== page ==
Primes
and FLT

This is a
few more suggestions for the people who are planning to find a counterexample
of the Fermat's last theorem. There are many kinds of prime numbers like
Fermat numbers, Mersenne numbers, Lucas numbers, etc... Those primes can
be very huge. But those methods do not calculate all the possible primes
and each number calculated may have to be tested and the testing process
may take hours of computer time. For the purpose of searching for a solution
to the FLT (or set some lower limit), we may only need to find ALL the
primes smaller than n, say like all primes less than 1 trillion. Below
is a method, invented by who know (I think this method was invented some
thousands years ago, when people discovered prime numbers), and it guarantees
to find all the primes. And it is not too slow either. Here is the FORTRAN
program I just wrote to test the method. It took 160 seconds of my slugish
VAX station to find all 78498 primes p < 1 million. To find all the
primes below 1 trillion, I estimate it would take less than 160s * sqrt(1
trillion / 1 million) = 160000s = 44 hours on my very slow machine and
I don't think that is too bad. If you want to try it then you need to modify
the program to do it step by step and put the results from each step into
a file. e.g., search from range 1-1million, 1million-2million, ... because
I don't think any machine can have enough memory to contain all 1 trillion
numbers in its memory.

c--------------

integer n(500000),p(100000)

nn=1000000

imax=(nn-1)/2

do i=1,imax

n(i)=i*2+1

enddo p(1)=2

k=1

10 k=k+1

p(k)=n(1)

ip=n(1)

j=0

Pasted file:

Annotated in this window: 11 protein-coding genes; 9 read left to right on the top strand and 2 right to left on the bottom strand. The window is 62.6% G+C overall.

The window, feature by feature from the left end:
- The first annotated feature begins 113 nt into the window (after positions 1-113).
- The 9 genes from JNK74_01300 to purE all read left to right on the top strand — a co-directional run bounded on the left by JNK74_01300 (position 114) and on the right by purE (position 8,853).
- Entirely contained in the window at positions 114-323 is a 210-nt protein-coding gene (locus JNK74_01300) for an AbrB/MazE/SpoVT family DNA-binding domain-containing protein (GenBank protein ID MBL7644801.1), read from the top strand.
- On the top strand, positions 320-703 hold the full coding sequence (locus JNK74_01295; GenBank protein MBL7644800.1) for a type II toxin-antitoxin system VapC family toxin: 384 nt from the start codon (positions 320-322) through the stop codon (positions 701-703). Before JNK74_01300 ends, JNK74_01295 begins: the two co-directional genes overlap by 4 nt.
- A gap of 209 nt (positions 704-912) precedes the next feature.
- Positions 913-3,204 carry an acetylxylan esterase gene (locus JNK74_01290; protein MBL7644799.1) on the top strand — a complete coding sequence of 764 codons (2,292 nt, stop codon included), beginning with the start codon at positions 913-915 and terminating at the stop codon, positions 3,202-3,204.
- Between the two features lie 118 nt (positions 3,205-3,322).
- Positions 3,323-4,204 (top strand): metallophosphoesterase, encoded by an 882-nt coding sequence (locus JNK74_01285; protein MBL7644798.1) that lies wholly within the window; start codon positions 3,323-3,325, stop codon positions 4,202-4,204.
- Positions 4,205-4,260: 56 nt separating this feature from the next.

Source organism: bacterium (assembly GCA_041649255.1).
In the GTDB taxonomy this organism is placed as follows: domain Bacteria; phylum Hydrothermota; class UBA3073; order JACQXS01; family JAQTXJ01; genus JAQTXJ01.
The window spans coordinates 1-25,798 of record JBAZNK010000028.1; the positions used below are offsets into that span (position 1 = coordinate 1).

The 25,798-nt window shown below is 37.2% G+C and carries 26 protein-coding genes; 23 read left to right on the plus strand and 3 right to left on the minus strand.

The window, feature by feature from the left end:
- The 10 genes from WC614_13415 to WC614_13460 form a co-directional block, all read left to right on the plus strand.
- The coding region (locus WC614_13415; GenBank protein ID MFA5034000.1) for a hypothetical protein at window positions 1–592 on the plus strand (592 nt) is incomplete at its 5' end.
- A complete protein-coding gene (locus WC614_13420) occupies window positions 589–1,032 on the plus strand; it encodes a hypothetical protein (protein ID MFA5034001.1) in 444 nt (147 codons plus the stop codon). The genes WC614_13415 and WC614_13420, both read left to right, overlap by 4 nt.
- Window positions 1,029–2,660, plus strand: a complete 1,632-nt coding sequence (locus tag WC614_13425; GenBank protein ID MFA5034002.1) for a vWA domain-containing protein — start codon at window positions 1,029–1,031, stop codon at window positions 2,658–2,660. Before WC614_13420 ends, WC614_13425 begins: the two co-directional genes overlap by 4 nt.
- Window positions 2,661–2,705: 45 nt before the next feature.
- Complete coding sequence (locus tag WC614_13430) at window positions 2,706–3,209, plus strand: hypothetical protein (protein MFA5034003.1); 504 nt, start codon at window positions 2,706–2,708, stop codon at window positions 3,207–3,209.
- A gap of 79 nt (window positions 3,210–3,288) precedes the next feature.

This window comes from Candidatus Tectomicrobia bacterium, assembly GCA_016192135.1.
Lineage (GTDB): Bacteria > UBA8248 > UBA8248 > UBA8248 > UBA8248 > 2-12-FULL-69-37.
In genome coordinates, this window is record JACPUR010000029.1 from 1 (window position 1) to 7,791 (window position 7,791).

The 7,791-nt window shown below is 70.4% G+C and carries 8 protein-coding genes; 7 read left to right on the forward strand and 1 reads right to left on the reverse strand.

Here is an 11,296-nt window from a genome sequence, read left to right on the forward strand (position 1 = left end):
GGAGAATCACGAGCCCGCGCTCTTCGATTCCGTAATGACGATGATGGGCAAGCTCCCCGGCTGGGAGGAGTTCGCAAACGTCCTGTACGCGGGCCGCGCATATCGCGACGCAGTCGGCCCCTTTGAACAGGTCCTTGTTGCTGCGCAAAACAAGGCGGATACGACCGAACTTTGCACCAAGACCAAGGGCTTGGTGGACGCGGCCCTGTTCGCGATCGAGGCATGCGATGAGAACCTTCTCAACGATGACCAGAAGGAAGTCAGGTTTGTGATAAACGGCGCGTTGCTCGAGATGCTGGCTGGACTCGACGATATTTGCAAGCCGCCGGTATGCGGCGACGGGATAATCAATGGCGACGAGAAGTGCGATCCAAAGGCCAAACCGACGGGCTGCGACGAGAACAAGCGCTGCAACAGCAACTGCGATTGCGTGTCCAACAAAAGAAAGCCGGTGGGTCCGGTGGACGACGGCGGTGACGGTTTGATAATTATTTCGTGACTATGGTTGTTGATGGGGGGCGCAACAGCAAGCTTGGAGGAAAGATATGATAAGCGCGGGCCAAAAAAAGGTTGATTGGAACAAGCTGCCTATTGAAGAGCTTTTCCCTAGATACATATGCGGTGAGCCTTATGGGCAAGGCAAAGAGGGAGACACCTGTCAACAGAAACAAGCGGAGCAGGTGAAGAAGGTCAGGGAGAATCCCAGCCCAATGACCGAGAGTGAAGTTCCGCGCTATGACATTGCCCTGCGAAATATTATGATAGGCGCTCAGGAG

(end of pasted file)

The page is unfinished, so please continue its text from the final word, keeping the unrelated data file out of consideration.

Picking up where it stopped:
do 20 i=2,imax

if(jmod(n(i),ip).eq.0)goto
20

j=j+1 n(j)=n(i)

20 continue
imax=j

if(n(1)**2.gt.n(imax))goto
40

if(imax.gt.1)goto
10

40 do 50 i=1,imax

p(k+i)=n(i)

50 continue

do 30 i=1,k+imax,10

write(6,900)(p(j),j=i,i+9)

30 continue

write(6,*)'
Total primes = ',k+imax

stop 900 format(x,10i7)

end

--------------------

Now after
the prime number problem is solved, you can start on the FLT. The problem
of calculating a^n+b^n=c^n can be a problem when n is large. However, we
don't have to calculate a^n, b^n, and c^n directly. You may still need
a way to handle very large numbers a, b, and c, but not a^n, b^n, and c^n.
The way to do it is:

We now know
for large n and assume b>=c, then b < c <= b(1+.693/n). Or c=b(1+x)
where x <= 0.693/n = very small number for large n. This type of form
gives us some advantages.

1/ We don't
have to start from b=2 or 3... We can start from b>=n/.693

2/ Don't need
to vary c from c=2 up. We can have c in the range b < c <= b+0.693b/n

3/ From a^n+b^n=c^n
then we have a^n=c^n-b^n=b^n[(1+x)^n-1]

Using Taylor
expansion (You may use other kinds of expansions if you like) we then have
a^n=b^n [xn + x^2 n(n-1)/2 + x^3 n(n-1)(n-2)/6 + ...] or a = b [xn + x^2
n(n-1)/2 + x^3 n(n-1)(n-2)/6 + ...]^(1/n) = b y^(1/n) You only need to
calculate few terms inside the square bracket to get a highly accurate
value, which is now denoted by y.

The term y^(1/n)
will converge to unity quickly and you may lose some significant digits.
You may consider to calculate that term by expansion method instead of
direct calculating. The calculations of the expansion above using real
number. After it is done, you can compare it with the exact integer. If
it within the machine's uncertainty (i.e., correct to 19 digits if you
work with 20 digit numbers) then it may be right candidate.